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the 12th May 1680, L'Estrange, who had then started a second paper, called the Observator, first exercised his authority as licenser of the press, by procuring to be issued a ' proclamation for suppressing the printing and publishing unlicensed newsbooks and pamphlets of news, because it has become a common practice for evil-disposed persons to vend to his majesty's people all the idle and malicious reports that they could collect or invent, contrary to law; the continuance whereof would in a short time endanger the peace of the kingdom: the same manifestly tending thereto, as has been declared by all his majesty's subjects unanimously.' The charge for inserting advertisements (then untaxed) we learn from the Jockey's Intelligencer, 1683, to be ' a shilling for a horse or coach, for notification, and sixpence for renewing;' also in the Observnlor Reformed, it is announced that advertisements of eight lines are inserted for one shilling; and Morphew's County Gentleman's Courant, two years afterwards, says, that' seeing promotion of trade is a matter that ought to be encouraged, the price of advertisements is advanced to 2d. per line!' The

publishers at this time, however, seem to have been sometimes sorely puzzled for news to fill their sheets, small as they were; but a few of them got over the difficulty in a sufficiently ingenious maimer. Thus, the Flying Post, in 1695, announces, that 'if any gentleman has a mind to oblige his country friend or correspondent with this account of public affairs, he may have it for 2d., of J. S;disbury, at the Rising Sun in Cornhill, on a sheet of flue paper; half of which Uiny Hunk, he may thereon write his own private business, or the material news of the day.* And again, Hawker's News Letter—' This letter will be done up on good writing-paper, and blank space left, that any gentleman may write his own private business. It will be useful to improve the younger sort in writing a curious hand!' Another publisher, with less wit or more honesty than these, had recourse to a curious -enough expedient for filling his sheet: whenever there was a dearth of news, he filled up the blank part with a portion of the Bible; and in this way is said to have actually gone through the whole of the New Testament and the greater part of the I'saluis of David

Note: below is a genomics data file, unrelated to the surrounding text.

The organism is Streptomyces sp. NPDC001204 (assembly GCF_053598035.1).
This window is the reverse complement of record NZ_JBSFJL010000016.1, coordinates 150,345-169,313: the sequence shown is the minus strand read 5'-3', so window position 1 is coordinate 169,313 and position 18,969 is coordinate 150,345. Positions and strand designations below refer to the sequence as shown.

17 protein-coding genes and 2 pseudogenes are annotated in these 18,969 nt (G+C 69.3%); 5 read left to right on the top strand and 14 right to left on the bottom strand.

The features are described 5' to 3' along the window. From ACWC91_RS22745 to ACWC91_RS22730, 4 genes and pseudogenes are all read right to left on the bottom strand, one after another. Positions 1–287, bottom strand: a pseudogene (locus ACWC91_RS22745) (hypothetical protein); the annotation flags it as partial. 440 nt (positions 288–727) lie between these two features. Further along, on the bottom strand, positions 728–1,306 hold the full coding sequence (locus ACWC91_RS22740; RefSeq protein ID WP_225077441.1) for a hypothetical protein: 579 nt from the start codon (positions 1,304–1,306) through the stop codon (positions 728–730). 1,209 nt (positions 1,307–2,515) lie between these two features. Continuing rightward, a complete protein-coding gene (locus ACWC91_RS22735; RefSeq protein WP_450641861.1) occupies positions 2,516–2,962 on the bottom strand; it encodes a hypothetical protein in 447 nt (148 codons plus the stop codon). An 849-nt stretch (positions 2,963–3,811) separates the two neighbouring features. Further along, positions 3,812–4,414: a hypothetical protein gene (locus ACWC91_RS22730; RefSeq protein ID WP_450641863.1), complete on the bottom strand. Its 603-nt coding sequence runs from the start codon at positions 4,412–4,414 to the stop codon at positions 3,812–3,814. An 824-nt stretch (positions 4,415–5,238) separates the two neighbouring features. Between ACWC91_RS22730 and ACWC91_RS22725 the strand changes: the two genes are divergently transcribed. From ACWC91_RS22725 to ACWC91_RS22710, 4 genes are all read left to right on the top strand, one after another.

HE thirty-eight years embraced by these reigns produced a class of writers in prose and poetry, who, during the whole of the eighteenth century, were deemed the best, or nearly the best, that the country had ever known. The central period of twelve years, which compose the reign of Anne (1702-14), was, indeed, usually styled the Augustan Era of English Literature, on account of its supposed resemblance in intellectual opulence to the reign of the Emperor Augustus. This opinion has not been followed or confirmed in the present age. The praise due to good sense, and a correct and polished style, is allowed to the prose writers, and that due to a felicity in painting artificial life, is awarded to the poets; but modern critics seem to have agreed to pass over these qualities as of secondary moment, and to hold in greater estimation the writings of the times preceding the Hestoration, and of our own day, as being more boldly original, both in style and in thought, more imaginative, and more sentimental.